KAMPALA, UGANDA —
In the past few months, Kampala has quietly been making serious environmental reforms.
The banning of plastic bags, introduced in 2009 but quashed under the lobbying of manufacturing groups, has made a successful comeback. The National Environmental Management Authority (NEMA) started pushing for a reinstitution of the ban earlier this year. A date was set, and as April 15 closed in, people openly wondered whether the ban might work this time.
One day before the ban went into effect, Prime Minister Ruhakana Rugunda met with manufacturers and traders and announced he had postponed the ban. Tom Okurut, NEMA's executive director, said his agency waited for but did not receive official notice of the postponement from Rugunda, so it proceeded with plans for the ban.
"Maybe the prime minister cannot suspend a law like that," he said.
In any event, the ban on the plastic bags took effect, and it has found wide support in the community. NEMA plans to expand the ban around the countryside within a year.
Not far from the NEMA offices, another environmental reform quietly re-emerged: the Pioneer Easy Bus.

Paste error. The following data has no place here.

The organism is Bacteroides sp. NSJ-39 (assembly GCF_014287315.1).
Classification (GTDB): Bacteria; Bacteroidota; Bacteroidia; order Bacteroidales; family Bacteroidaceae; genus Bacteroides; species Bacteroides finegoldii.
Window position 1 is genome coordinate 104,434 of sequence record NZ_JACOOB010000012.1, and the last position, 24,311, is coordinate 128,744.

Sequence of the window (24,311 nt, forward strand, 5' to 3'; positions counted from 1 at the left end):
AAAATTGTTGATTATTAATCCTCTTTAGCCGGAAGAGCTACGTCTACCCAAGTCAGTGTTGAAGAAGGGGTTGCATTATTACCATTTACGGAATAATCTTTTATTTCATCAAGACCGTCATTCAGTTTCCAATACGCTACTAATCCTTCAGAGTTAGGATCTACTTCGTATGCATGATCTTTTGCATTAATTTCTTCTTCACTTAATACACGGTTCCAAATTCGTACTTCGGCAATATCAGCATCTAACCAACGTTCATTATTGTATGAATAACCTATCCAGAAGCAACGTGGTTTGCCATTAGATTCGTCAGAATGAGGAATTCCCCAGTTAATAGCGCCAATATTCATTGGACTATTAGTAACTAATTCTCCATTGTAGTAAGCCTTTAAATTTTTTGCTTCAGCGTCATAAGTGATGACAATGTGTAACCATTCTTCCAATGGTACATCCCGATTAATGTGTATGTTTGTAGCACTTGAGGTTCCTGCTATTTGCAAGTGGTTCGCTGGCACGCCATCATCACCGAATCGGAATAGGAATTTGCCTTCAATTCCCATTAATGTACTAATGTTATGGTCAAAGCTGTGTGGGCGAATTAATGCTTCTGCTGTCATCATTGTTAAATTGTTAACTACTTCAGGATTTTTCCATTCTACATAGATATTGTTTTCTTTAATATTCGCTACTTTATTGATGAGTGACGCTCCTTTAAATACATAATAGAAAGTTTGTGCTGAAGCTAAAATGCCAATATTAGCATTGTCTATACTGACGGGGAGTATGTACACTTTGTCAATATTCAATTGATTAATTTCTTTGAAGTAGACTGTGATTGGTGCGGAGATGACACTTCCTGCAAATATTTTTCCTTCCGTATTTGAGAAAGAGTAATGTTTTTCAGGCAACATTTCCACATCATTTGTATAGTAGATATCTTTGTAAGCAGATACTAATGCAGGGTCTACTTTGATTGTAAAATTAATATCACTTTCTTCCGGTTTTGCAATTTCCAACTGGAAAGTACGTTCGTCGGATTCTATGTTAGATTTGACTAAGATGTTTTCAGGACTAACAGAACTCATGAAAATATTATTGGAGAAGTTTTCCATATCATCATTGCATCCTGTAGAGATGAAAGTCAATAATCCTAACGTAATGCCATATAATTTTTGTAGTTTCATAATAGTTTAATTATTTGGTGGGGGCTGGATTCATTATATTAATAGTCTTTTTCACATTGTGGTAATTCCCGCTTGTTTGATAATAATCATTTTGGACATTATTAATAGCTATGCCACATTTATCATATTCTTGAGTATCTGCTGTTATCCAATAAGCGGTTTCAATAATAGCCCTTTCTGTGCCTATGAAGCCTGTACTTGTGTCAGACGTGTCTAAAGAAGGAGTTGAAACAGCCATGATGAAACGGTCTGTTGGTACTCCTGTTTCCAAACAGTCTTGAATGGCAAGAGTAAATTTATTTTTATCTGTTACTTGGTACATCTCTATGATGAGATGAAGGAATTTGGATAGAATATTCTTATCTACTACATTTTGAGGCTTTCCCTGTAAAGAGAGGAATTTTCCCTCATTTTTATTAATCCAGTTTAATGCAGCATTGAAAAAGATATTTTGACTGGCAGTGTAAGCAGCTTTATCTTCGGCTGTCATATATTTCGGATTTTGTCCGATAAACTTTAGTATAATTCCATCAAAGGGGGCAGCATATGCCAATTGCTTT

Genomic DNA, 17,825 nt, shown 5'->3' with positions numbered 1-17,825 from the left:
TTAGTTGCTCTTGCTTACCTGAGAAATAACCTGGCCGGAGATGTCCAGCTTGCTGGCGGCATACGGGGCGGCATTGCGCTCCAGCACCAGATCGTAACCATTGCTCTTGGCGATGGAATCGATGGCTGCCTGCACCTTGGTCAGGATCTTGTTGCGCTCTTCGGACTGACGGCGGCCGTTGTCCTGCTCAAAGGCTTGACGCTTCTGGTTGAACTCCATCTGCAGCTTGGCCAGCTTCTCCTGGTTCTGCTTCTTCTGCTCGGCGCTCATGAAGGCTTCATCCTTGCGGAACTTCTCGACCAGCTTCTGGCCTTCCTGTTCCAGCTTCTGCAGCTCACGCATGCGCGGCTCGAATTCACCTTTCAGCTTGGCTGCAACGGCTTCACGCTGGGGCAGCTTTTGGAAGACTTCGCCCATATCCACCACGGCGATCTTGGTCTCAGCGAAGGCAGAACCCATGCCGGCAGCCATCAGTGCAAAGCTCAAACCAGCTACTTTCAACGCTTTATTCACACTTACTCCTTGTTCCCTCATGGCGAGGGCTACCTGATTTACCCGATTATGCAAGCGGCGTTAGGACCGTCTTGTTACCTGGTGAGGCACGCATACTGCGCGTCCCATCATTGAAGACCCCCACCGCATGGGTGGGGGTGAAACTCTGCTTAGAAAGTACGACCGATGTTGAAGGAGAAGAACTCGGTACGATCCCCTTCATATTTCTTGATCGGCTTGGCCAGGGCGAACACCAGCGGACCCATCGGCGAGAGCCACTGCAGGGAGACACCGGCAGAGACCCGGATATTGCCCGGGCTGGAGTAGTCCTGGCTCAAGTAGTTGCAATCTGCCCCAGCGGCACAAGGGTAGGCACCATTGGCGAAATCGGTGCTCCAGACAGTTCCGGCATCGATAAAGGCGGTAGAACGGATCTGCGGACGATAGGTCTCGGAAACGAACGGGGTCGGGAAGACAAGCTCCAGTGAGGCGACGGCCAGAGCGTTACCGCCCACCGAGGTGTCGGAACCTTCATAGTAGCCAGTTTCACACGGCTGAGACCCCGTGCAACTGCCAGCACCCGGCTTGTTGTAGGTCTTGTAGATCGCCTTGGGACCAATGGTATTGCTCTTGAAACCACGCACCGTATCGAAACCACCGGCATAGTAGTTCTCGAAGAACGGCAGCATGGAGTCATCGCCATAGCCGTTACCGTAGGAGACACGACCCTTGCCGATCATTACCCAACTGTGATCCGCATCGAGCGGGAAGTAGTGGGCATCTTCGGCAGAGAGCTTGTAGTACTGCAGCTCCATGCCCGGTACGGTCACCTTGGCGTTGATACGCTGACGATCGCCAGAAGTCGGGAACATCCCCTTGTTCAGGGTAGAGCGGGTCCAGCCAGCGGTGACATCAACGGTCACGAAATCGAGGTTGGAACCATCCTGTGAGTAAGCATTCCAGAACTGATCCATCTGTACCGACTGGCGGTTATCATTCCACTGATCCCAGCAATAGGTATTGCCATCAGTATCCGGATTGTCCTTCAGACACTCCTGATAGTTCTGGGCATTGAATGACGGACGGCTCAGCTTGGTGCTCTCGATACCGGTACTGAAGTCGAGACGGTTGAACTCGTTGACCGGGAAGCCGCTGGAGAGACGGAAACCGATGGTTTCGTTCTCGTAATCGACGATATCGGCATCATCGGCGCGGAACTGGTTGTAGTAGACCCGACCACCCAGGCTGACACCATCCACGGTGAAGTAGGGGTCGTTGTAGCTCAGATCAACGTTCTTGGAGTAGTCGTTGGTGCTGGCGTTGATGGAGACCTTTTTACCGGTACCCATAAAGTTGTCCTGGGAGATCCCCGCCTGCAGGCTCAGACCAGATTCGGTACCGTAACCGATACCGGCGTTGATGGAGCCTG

Mass transit made its way to Kampala in 2012, but after the transit company failed to pay taxes, the buses were yanked off the streets and parked at a stadium.
Last week, Kampala Capital City Authority officials posted pictures of the Pioneer buses trying out new routes, causing a storm on social media. The tax debt has been cleared, and the buses will resume routes the first week of May.
KCCA landscaper Mary Karoma said the authority wants to continue to improve the city with green spaces and pedestrian-only sections of town. But she said public transportation is necessary for these plans to work.
"I think it is possible if you could show alternatives," she said. " ... If you are coming in with this green approach, as we call it, I suppose people will be asking, 'Where do we put the car? And what do we replace the car with?' So we kind to need to do it together. So public transport comes in, a green approach comes in and things are sort of done. ... It is possible that we can try and achieve that — that is the dream."
Although the city still has a long way to go in driving down pollution, residents of Kampala can see their city improving. And it is this proof of progress that is likely to aid future environmental initiatives within the country.